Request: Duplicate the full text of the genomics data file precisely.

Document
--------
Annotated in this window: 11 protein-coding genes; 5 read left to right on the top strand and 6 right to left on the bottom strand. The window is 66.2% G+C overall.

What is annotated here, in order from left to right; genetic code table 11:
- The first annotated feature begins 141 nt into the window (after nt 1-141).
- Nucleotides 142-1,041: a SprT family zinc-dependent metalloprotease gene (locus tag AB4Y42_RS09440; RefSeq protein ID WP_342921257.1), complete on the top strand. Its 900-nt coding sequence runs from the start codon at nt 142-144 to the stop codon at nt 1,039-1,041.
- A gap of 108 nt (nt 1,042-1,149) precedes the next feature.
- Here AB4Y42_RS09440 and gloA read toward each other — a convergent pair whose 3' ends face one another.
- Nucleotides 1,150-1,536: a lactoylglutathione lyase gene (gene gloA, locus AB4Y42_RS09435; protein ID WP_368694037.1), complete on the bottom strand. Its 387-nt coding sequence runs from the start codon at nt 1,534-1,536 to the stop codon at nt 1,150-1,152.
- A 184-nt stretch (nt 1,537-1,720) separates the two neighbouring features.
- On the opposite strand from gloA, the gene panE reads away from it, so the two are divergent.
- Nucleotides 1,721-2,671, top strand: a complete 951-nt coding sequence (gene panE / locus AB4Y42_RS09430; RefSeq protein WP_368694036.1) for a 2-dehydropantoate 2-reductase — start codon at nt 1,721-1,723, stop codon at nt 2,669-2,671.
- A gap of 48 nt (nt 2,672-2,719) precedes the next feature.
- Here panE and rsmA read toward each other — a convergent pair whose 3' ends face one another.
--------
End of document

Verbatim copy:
Annotated in this window: 11 protein-coding genes; 5 read left to right on the top strand and 6 right to left on the bottom strand. The window is 66.2% G+C overall.

What is annotated here, in order from left to right; genetic code table 11:
- The first annotated feature begins 141 nt into the window (after nt 1-141).
- Nucleotides 142-1,041: a SprT family zinc-dependent metalloprotease gene (locus tag AB4Y42_RS09440; RefSeq protein ID WP_342921257.1), complete on the top strand. Its 900-nt coding sequence runs from the start codon at nt 142-144 to the stop codon at nt 1,039-1,041.
- A gap of 108 nt (nt 1,042-1,149) precedes the next feature.
- Here AB4Y42_RS09440 and gloA read toward each other — a convergent pair whose 3' ends face one another.
- Nucleotides 1,150-1,536: a lactoylglutathione lyase gene (gene gloA, locus AB4Y42_RS09435; protein ID WP_368694037.1), complete on the bottom strand. Its 387-nt coding sequence runs from the start codon at nt 1,534-1,536 to the stop codon at nt 1,150-1,152.
- A 184-nt stretch (nt 1,537-1,720) separates the two neighbouring features.
- On the opposite strand from gloA, the gene panE reads away from it, so the two are divergent.
- Nucleotides 1,721-2,671, top strand: a complete 951-nt coding sequence (gene panE / locus AB4Y42_RS09430; RefSeq protein WP_368694036.1) for a 2-dehydropantoate 2-reductase — start codon at nt 1,721-1,723, stop codon at nt 2,669-2,671.
- A gap of 48 nt (nt 2,672-2,719) precedes the next feature.
- Here panE and rsmA read toward each other — a convergent pair whose 3' ends face one another.